Fishing Billionaire Chuck Bundrant Dies At 79

Fishing Boats


Chuck Bundrant, the titan of the fishing industry who commercialized pollock at fast food chains around the world and spent six decades trawling northern seas, died on Sunday at the age of 79.

Bundrant quietly ran America’s largest seafood company, Trident Seafoods, from Seattle, with a fleet of 40 vessels and 16 processing plants, mainly in the Pacific Northwest. Trident Seafoods has grown to employ some 5,000 during peak season in Alaska. Forbes estimates sales of the closely held private company at roughly $2 billion. Bundrant, who fought Parkinson’s disease for the past decade, had a fortune worth at least $1.3 billion when he died, Forbes estimates.

Bundrant, who was born in Tennessee, started fishing Alaskan waters in 1961. That’s when he left college after one semester and drove a 1953 Ford station wagon with three buddies from Middle State Tennessee University to Seattle, arriving with $80 in his pocket. Having grown up wanting to be a veterinarian, the 19-year-old found himself falling in love with the docks while working for a fish processor. Instead of going back to school, he made his way to Alaska by winter, where he worked on a commercial crabbing boat. He eventually became captain of the ship.

In 1973, Bundrant cofounded Trident Seafoods with two crab fishermen in Alaska. They created the 135-foot Bilikin, the first fishing boat with on-board crab cookers and freezing equipment. By the 1980s, competition for certain fish peaked.

Alaskan pollock, a bottom-feeder that chefs considered a so-called trash fish, became Bundrant’s goldmine. His first break came when the Long John Silver’s signed a multi million-dollar deal in 1981. That same year, Trident built a fish-processing plant in Akutan, Alaska, what became it’s outer-most operations. Trident then became the main supplier to national fast food chains, including McDonald’s and Burger King, because Bundrant sold pollock cheaper than the cod they were used to buying.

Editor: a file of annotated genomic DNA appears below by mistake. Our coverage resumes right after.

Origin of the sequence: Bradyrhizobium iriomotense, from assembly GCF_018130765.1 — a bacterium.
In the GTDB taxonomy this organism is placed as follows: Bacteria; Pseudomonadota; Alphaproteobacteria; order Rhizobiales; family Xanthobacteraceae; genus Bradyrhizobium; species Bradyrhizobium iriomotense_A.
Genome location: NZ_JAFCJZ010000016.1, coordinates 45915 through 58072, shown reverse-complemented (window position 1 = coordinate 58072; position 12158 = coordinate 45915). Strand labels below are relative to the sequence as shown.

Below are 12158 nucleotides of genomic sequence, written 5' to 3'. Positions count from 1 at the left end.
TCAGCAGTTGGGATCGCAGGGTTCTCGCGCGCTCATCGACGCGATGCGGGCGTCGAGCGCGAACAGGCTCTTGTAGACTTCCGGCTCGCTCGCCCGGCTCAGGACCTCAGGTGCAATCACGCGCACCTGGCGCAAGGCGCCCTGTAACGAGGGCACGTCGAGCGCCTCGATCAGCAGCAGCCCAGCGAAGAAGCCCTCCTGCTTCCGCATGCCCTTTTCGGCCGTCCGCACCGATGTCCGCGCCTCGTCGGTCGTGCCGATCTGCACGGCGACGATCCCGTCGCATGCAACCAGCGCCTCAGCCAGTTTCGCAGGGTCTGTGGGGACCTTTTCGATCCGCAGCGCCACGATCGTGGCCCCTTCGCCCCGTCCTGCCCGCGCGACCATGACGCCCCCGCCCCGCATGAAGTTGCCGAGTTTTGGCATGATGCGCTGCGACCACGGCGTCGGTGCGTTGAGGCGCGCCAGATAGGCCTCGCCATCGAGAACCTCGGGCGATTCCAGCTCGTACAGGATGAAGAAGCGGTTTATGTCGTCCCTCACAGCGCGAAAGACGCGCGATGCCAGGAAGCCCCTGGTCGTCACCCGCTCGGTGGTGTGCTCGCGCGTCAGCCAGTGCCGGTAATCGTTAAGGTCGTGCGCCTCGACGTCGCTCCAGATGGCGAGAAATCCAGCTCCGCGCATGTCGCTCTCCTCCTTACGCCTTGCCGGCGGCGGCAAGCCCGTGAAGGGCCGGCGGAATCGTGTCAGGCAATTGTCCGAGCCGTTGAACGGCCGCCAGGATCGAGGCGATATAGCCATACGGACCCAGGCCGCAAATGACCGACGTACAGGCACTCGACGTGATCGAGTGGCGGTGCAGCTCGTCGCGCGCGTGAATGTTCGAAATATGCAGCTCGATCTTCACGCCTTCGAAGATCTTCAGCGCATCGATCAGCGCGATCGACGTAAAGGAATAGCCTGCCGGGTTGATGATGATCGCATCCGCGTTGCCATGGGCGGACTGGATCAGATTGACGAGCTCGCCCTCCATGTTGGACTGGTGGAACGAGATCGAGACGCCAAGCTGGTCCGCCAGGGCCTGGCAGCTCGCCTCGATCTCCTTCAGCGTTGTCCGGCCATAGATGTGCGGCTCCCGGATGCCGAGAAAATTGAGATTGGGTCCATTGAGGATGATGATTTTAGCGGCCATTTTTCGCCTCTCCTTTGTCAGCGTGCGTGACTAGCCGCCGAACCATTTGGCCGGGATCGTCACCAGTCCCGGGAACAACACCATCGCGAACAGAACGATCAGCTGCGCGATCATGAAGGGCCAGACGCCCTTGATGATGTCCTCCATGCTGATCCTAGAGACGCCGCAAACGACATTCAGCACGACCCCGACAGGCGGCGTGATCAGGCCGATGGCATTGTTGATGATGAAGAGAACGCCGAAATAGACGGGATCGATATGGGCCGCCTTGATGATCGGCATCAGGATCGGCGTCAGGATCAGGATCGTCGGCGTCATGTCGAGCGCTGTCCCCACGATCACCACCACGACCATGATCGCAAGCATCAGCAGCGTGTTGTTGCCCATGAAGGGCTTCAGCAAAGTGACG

Bundrant also played politics to his advantage over the decades. In 1998 Trident and other fishing companies pushed Congress to pass a bill that limited foreign fishing outfits from working in U.S. waters by requiring 75% American ownership for companies fishing in the Pacific Ocean within 200 miles offshore. Bundrant was one of the bill’s architects. 

“Chuck saw all these foreign fishing firms and said ‘I want a piece of that’ at the time when no one was looking at these fisheries,” recalls Brent Paine, the executive director of trade group United Catcher Boats who has fished in Alaska and lobbied for the industry for decades alongside Bundrant. 

The resulting political spectacle saw Stevens, who was chair of the appropriations committee at the time, decommission around a dozen offshore trawler boats owned by foreign companies and stripped them at the shipyards. According to Paine, Bundrant’s “pipeline to these key staffers” on Capitol Hill even led Stevens to earmark $3.5 million for an airport built on Akutan Island, so that seasonal Trident workers could fly closer to the plant where they work, instead of having to take an hours-long ferry ride. It opened in 2012 at a cost to the government of $54 million

The next year, in 2013, Bundrant’s son Joe took over as CEO. In addition to Joe, Bundrant is survived by his wife, Diane, daughter Jill Dulcich, daughter Julie Bundrant Rhodes, and their families, including 13 grandchildren and five great-grandchildren.

“This company, no matter what size it is, it’s going to still be a close family,” Bundrant once said. “That is the key to Trident’s success.”

MORE FROM FORBESThis College Dropout Made A $3 Billion Fortune Selling Alaskan Pollock To Chains Like McDonald’s
MORE FROM FORBESSeafood Billionaire, With Money On The Line, Donates To Trump



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